Alyth Synagogue hosted 50 Jewish, Muslim, Christian and non faith community leaders from around the country for a two day refugees welcome training on the 28th and 29th of November. This launched the national refugee welcome movement organising efforts as well as marking 70 years since the synagogue acted as a resettlement hub for Jewish communities fleeing persecution.
The training, run by Citizens UK, brought people together from Barnet to Bristol to train up 50 new teams across the United Kingdom, working to ensure Syrian refugees are resettled in their neighbourhood – and then to welcome them into their local communities.
Alyth Synagogue, based in Golders Green and counting 1% of all British Jews in its membership, acted as a resettlement centre for Jews in the 1930s. Rabbi Mark Goldsmith said
“As both the hub of resettlement activity for Jewish communities in London in the 1930s and as members of Citizens UK, we were proud to host the two day training and play our part in keeping the spirit of sanctuary alive”
Razan Alakraa, a Syrian woman and member of Barnet Citizens, said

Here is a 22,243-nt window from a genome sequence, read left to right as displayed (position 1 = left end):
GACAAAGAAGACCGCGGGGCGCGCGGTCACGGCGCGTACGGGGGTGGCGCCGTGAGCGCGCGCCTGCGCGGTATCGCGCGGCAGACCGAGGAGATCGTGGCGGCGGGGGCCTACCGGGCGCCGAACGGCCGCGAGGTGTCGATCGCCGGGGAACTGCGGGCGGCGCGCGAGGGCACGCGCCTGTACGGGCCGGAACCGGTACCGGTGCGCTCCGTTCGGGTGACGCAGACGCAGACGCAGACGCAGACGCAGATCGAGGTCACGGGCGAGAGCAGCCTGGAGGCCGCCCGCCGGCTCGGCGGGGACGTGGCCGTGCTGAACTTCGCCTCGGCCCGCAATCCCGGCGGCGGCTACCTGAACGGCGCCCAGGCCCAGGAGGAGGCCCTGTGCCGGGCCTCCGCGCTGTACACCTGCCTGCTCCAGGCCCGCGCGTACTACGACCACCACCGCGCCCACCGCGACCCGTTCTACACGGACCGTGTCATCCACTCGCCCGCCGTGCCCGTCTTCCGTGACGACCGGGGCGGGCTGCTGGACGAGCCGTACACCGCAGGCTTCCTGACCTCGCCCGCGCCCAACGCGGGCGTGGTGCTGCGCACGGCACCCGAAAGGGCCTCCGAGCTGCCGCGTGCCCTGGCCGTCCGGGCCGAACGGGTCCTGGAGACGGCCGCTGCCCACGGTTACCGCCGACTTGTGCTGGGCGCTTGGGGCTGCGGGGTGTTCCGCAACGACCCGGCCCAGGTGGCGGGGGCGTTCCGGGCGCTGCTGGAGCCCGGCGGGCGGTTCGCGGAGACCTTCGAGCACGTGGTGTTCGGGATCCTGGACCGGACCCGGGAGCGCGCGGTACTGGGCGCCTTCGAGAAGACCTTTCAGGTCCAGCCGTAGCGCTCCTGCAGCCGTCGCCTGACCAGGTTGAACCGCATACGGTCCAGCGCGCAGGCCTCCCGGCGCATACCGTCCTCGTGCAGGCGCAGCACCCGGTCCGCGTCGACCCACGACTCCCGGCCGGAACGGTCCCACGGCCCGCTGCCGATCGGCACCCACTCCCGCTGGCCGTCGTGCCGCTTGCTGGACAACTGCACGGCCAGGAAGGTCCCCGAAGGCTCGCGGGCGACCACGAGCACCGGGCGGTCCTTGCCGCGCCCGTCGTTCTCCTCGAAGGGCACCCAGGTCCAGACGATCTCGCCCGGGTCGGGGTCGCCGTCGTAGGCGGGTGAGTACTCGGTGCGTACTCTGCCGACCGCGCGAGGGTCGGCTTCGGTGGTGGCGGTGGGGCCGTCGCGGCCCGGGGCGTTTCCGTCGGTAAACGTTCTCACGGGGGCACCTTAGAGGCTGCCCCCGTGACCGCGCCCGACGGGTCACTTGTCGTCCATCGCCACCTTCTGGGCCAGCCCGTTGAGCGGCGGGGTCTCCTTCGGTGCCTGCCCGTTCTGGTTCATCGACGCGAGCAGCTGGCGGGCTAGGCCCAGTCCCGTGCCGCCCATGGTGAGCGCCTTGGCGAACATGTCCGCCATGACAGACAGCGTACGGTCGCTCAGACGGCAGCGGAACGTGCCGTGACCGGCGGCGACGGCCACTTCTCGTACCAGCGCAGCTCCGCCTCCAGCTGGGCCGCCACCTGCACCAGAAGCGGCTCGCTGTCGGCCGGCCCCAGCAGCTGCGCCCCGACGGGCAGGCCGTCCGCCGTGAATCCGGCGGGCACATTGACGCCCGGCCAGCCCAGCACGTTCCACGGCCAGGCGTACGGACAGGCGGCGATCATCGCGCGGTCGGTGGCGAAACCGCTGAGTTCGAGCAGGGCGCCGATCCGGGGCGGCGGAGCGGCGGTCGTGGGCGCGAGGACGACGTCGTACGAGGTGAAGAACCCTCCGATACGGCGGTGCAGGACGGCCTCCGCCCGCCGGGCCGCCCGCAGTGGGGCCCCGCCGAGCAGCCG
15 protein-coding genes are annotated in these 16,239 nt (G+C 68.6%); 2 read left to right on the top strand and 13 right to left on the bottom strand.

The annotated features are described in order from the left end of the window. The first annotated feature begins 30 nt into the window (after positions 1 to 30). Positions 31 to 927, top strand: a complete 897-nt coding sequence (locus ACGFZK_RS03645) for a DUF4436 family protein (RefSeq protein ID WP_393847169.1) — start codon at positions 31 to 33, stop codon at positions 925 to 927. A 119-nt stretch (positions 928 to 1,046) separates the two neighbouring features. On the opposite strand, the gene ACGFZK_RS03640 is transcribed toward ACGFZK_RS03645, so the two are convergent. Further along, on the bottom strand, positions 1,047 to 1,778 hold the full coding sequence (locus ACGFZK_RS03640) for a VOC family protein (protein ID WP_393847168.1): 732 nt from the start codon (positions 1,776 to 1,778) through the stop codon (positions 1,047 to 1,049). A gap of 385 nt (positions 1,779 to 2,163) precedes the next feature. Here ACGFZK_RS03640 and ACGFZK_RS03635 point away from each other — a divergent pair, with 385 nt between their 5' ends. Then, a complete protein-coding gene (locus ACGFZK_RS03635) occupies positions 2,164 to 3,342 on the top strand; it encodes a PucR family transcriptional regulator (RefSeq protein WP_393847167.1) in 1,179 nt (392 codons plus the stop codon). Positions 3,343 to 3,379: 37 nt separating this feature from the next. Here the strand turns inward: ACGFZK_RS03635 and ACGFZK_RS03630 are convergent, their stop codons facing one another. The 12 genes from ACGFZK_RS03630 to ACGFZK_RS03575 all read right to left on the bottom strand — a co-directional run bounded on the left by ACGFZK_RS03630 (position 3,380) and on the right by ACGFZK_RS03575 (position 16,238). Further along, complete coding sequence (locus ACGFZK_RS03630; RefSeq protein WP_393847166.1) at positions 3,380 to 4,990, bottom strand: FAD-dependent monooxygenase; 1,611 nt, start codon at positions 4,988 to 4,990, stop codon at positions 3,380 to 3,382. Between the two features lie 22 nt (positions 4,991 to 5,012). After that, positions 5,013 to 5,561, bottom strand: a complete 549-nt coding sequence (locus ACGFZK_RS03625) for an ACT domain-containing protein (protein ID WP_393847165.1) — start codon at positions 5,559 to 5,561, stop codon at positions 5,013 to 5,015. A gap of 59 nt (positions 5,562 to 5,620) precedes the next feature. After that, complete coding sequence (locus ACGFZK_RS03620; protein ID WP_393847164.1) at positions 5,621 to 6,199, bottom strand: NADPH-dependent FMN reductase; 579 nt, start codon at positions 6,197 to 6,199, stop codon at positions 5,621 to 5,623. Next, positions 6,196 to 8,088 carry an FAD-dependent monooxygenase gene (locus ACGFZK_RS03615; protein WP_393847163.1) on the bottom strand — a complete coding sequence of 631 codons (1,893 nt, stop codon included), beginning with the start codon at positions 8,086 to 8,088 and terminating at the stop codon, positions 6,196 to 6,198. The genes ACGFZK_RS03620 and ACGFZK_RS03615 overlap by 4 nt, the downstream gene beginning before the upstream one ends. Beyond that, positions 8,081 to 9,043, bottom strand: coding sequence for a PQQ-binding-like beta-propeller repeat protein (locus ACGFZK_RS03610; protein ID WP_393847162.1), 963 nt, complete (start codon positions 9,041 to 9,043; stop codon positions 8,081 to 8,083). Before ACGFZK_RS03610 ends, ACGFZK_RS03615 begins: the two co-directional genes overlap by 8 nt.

“I have been so delighted to work with Jewish communities through Citizens UK and the training in Alyth took my breath away. I have prayed in a synagogue and church this weekend and I’ve never felt more at peace with my religion and their religion”
The UK government has promised to settle 20,000 Syrian refugees in the next 5 years but currently less than 300 people have been resettled over the last two years. 4 million refugees have been created as a result of the crisis – with around 10% needing resettlement due to vulnerabilities such as urgent medical need or torture.
Barnet Council is due to receive 50 Syrians beginning around Christmas. The Council Leader, Richard Cornelius, credited Citizens UK as the reason it happened.
He said “I have said that we will offer places to 50 Syrian refugees because London Citizens have got themselves organised and they have removed all of the objections I could have come up with – the housing, the doctors, the reception into the community”.